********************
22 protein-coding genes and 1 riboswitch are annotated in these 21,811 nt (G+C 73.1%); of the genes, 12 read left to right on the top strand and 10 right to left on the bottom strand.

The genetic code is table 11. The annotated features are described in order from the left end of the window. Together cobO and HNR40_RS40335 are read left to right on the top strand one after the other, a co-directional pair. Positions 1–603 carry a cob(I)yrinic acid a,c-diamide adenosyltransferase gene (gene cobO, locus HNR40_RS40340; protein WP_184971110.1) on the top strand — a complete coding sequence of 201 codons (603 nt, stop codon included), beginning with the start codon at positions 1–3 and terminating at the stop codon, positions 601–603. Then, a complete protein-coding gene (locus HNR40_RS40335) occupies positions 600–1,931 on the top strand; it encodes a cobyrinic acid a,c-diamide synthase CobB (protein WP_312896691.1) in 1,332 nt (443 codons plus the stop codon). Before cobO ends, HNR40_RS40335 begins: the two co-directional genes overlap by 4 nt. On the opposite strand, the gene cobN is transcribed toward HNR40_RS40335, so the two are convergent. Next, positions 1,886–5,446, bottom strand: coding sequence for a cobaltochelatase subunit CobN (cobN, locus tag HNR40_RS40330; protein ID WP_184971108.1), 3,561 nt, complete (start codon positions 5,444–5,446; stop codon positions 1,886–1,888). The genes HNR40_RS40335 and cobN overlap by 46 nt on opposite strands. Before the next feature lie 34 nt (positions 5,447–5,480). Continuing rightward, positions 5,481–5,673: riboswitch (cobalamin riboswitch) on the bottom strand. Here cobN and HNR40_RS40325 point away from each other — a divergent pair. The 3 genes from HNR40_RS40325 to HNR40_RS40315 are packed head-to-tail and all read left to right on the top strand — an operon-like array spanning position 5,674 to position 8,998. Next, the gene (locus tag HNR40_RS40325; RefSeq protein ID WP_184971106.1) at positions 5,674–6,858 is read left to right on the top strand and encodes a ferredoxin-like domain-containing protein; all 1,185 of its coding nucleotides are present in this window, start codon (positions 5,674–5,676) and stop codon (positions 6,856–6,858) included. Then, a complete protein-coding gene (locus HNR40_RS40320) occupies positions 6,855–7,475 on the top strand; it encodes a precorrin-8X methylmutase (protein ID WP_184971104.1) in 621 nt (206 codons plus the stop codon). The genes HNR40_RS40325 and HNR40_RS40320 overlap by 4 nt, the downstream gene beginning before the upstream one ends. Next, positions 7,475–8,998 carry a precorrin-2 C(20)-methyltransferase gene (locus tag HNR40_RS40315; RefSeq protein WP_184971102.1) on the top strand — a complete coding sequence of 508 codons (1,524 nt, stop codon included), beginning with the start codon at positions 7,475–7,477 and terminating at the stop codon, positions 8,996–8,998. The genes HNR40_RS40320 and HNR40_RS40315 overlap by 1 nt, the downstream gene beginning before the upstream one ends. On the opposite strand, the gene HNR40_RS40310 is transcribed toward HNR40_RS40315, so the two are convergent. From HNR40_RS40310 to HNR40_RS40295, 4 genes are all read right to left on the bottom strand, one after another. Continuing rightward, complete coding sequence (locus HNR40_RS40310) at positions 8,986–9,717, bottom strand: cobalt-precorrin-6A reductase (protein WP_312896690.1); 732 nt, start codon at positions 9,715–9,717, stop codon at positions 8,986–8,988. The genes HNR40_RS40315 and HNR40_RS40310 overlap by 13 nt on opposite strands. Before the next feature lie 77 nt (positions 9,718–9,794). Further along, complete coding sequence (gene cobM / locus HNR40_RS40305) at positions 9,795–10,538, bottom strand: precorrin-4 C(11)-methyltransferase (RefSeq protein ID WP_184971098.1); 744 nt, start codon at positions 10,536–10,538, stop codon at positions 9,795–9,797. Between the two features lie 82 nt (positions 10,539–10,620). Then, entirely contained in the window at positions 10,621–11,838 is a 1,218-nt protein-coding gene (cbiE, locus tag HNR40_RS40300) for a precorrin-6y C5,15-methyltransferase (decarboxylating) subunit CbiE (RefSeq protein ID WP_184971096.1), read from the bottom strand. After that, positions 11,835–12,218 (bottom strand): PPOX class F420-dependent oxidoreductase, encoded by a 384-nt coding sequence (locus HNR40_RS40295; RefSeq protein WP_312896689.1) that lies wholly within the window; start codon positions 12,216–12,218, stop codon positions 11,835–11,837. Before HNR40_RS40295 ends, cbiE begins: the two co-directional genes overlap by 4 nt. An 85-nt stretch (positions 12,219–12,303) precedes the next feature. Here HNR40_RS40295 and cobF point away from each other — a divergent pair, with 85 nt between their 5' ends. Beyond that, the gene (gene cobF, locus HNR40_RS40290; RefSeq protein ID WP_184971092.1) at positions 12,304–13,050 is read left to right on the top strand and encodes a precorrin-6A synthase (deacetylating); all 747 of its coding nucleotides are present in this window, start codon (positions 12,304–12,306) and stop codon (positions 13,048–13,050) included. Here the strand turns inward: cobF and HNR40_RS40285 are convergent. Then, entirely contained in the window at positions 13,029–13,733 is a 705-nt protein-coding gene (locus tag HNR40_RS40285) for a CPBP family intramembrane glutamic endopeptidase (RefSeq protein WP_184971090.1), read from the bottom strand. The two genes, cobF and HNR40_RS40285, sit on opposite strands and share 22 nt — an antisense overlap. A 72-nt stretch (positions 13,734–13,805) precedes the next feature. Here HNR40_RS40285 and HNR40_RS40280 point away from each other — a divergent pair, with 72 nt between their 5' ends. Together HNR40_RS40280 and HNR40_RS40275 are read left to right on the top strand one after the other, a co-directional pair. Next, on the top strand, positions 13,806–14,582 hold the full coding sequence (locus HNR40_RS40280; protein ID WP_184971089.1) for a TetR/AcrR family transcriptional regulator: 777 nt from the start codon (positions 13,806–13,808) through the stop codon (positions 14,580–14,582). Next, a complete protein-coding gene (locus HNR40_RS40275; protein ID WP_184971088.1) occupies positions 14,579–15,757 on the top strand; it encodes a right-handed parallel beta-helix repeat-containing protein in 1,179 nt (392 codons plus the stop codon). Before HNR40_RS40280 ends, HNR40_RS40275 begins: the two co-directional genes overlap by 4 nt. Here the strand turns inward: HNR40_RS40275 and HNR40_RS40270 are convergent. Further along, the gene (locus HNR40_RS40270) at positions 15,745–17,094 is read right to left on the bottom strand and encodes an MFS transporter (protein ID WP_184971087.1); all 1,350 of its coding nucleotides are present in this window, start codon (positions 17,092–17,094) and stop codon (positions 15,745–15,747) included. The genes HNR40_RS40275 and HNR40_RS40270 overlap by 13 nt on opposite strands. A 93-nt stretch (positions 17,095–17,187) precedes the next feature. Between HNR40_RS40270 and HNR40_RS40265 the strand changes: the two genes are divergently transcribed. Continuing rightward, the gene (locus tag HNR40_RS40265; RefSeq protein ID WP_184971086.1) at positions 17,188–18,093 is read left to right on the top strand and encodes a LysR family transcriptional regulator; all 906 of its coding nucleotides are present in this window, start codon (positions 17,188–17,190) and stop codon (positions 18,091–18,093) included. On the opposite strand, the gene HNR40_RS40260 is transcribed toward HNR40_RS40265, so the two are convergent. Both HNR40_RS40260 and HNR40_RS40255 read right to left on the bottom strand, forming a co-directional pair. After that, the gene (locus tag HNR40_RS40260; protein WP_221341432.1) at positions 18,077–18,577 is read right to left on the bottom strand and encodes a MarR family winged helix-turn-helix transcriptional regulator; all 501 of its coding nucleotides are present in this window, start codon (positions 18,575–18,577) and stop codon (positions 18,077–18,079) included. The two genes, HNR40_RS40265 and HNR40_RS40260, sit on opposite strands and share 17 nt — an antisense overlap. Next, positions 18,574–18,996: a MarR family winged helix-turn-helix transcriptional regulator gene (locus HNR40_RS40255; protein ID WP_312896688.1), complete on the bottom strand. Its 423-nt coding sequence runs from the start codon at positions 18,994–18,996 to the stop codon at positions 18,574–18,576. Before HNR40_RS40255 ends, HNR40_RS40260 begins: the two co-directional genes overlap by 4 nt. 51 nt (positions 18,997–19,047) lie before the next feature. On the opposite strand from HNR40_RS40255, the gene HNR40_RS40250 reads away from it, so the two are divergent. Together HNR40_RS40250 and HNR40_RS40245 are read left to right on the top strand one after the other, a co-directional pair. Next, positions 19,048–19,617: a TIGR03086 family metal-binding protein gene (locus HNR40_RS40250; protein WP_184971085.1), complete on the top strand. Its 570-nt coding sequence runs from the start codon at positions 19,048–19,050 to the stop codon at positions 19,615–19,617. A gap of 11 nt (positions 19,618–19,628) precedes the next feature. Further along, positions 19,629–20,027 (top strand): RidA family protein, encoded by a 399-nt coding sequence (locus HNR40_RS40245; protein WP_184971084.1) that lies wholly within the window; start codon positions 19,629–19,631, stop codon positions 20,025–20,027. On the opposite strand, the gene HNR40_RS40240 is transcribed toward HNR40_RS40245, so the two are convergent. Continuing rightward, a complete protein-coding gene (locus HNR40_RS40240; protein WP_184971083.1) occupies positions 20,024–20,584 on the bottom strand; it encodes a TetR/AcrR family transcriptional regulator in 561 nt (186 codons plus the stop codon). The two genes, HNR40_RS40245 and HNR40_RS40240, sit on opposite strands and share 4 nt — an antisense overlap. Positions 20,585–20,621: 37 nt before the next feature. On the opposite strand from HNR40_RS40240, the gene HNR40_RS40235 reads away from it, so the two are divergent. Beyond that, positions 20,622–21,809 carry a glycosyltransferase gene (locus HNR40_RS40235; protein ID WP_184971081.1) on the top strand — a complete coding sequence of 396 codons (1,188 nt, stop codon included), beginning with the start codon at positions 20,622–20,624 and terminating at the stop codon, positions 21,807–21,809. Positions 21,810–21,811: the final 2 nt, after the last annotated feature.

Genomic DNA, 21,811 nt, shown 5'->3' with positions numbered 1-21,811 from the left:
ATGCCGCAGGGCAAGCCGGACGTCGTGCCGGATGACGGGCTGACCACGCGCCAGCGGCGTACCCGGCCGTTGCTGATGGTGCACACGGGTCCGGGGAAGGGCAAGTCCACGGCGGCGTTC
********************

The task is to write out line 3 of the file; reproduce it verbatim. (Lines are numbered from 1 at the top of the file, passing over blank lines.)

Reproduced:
Genomic DNA, 21,811 nt, shown 5'->3' with positions numbered 1-21,811 from the left: